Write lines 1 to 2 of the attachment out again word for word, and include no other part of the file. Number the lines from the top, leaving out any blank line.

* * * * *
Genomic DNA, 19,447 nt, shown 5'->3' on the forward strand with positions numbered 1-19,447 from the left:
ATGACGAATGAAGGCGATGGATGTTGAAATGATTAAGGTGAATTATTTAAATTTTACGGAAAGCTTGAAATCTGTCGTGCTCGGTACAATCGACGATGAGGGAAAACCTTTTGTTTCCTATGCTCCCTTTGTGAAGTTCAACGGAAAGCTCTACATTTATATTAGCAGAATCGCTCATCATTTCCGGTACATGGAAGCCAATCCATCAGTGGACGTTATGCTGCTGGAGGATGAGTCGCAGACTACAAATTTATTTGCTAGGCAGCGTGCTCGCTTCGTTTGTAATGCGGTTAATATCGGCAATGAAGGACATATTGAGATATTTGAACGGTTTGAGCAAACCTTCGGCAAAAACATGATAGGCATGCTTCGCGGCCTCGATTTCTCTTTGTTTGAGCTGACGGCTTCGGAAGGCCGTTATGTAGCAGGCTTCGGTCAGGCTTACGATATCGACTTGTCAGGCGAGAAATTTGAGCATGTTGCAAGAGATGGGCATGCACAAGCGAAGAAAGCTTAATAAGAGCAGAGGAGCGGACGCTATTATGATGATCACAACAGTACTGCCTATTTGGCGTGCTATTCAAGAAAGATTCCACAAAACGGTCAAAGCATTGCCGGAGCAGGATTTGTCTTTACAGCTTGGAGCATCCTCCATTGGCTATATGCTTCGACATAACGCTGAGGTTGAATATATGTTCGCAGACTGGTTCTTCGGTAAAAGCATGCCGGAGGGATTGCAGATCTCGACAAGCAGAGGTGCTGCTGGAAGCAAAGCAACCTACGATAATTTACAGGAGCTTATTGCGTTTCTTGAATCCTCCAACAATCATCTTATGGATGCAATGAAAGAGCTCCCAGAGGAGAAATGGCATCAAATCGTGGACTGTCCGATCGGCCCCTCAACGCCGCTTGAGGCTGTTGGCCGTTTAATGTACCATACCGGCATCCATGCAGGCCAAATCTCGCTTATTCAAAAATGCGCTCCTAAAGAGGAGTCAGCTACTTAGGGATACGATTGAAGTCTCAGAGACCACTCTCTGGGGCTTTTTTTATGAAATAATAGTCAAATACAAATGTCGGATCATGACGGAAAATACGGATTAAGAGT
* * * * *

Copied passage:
Genomic DNA, 19,447 nt, shown 5'->3' on the forward strand with positions numbered 1-19,447 from the left:
ATGACGAATGAAGGCGATGGATGTTGAAATGATTAAGGTGAATTATTTAAATTTTACGGAAAGCTTGAAATCTGTCGTGCTCGGTACAATCGACGATGAGGGAAAACCTTTTGTTTCCTATGCTCCCTTTGTGAAGTTCAACGGAAAGCTCTACATTTATATTAGCAGAATCGCTCATCATTTCCGGTACATGGAAGCCAATCCATCAGTGGACGTTATGCTGCTGGAGGATGAGTCGCAGACTACAAATTTATTTGCTAGGCAGCGTGCTCGCTTCGTTTGTAATGCGGTTAATATCGGCAATGAAGGACATATTGAGATATTTGAACGGTTTGAGCAAACCTTCGGCAAAAACATGATAGGCATGCTTCGCGGCCTCGATTTCTCTTTGTTTGAGCTGACGGCTTCGGAAGGCCGTTATGTAGCAGGCTTCGGTCAGGCTTACGATATCGACTTGTCAGGCGAGAAATTTGAGCATGTTGCAAGAGATGGGCATGCACAAGCGAAGAAAGCTTAATAAGAGCAGAGGAGCGGACGCTATTATGATGATCACAACAGTACTGCCTATTTGGCGTGCTATTCAAGAAAGATTCCACAAAACGGTCAAAGCATTGCCGGAGCAGGATTTGTCTTTACAGCTTGGAGCATCCTCCATTGGCTATATGCTTCGACATAACGCTGAGGTTGAATATATGTTCGCAGACTGGTTCTTCGGTAAAAGCATGCCGGAGGGATTGCAGATCTCGACAAGCAGAGGTGCTGCTGGAAGCAAAGCAACCTACGATAATTTACAGGAGCTTATTGCGTTTCTTGAATCCTCCAACAATCATCTTATGGATGCAATGAAAGAGCTCCCAGAGGAGAAATGGCATCAAATCGTGGACTGTCCGATCGGCCCCTCAACGCCGCTTGAGGCTGTTGGCCGTTTAATGTACCATACCGGCATCCATGCAGGCCAAATCTCGCTTATTCAAAAATGCGCTCCTAAAGAGGAGTCAGCTACTTAGGGATACGATTGAAGTCTCAGAGACCACTCTCTGGGGCTTTTTTTATGAAATAATAGTCAAATACAAATGTCGGATCATGACGGAAAATACGGATTAAGAGT